In early January, the Hood River, Oregon, County Commission voted 3-2 to reject Wal-Mart’s application to build a 186,000-square-foot supercenter.
“This was a marvelous and gutsy decision by the board,” said Kate Huseby, co-chair of the Citizens for Responsible Growth (CRG), a grassroots group that has fought the proposal in this community of 5,000 people in north central Oregon for more than two years. “We applaud them for doing their homework, and making the tough vote.”
The County Commission gave two reasons for its vote. One was that the supercenter, at more than seventeen times the size of any building in the area, would be incompatible with the surrounding neighborhood. County zoning rules require commercial buildings to conform in “height, bulk and scale” to nearby properties.
The commission also concluded that Wal-Mart had failed to demonstrate that the supercenter, which would be located in a floodplain, would not cause flooding downstream. Engineers hired by the city and CRG uncovered numerous mistakes in the company’s floodplain plan. “I found several errors that I, as a lay person, could see and understand,” Commissioner Carol York said. “That did not give me much confidence in the information they were giving us.”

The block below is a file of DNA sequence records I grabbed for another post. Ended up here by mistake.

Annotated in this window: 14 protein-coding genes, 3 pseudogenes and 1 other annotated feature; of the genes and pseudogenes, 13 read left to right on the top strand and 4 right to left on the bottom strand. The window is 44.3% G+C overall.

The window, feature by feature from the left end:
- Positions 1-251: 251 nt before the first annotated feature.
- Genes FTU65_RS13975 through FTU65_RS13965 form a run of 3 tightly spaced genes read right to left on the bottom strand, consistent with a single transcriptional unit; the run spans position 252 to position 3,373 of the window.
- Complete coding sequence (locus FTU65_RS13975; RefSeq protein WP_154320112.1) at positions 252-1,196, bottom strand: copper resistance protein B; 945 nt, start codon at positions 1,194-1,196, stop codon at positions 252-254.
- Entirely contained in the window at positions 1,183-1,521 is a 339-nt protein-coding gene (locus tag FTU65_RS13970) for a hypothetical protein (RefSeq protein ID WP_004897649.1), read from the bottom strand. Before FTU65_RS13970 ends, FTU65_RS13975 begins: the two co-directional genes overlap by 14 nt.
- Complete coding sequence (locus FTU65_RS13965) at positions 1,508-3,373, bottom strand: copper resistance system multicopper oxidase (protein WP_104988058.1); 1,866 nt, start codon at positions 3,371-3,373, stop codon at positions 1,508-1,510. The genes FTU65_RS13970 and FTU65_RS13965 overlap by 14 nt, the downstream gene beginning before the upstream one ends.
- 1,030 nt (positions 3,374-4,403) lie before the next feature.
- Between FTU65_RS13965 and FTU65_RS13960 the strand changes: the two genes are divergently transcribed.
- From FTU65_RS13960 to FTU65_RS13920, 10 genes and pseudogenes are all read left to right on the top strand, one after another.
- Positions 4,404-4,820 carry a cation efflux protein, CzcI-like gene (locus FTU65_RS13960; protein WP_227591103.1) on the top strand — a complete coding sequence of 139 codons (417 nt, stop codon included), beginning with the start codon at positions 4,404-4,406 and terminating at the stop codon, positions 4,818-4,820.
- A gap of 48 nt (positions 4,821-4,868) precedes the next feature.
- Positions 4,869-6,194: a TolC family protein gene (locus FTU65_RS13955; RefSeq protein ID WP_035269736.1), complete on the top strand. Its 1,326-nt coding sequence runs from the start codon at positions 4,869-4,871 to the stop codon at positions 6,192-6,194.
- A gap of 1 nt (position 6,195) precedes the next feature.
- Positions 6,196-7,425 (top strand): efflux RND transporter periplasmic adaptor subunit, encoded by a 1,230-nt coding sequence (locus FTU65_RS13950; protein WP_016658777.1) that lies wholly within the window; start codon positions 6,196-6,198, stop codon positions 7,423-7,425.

Wal-Mart already has a 72,000-square-foot store in Hood River. It planned to close the store, as it has done with hundreds of others nationally, once the new supercenter opened.
When the company’s plans first surfaced two years ago, a group of Hood River residents formed CRG and persuaded the city and county to adopt ordinances limiting commercial buildings to no more than 50,000 square feet. The caps are designed to protect the community’s livability and its vibrant downtown.
The size limit, however, did not apply to Wal-Mart’s supercenter application, which had already been submitted and thus had to be considered under existing zoning rules. Wal-Mart has 21 days to appeal the county’s decision to the state Land Use Board of Appeals.
Once the Wal-Mart fight is behind them, CRG members plan to continue their community work as the Hood River Civic Forum, which will host educational events around a variety of local issues.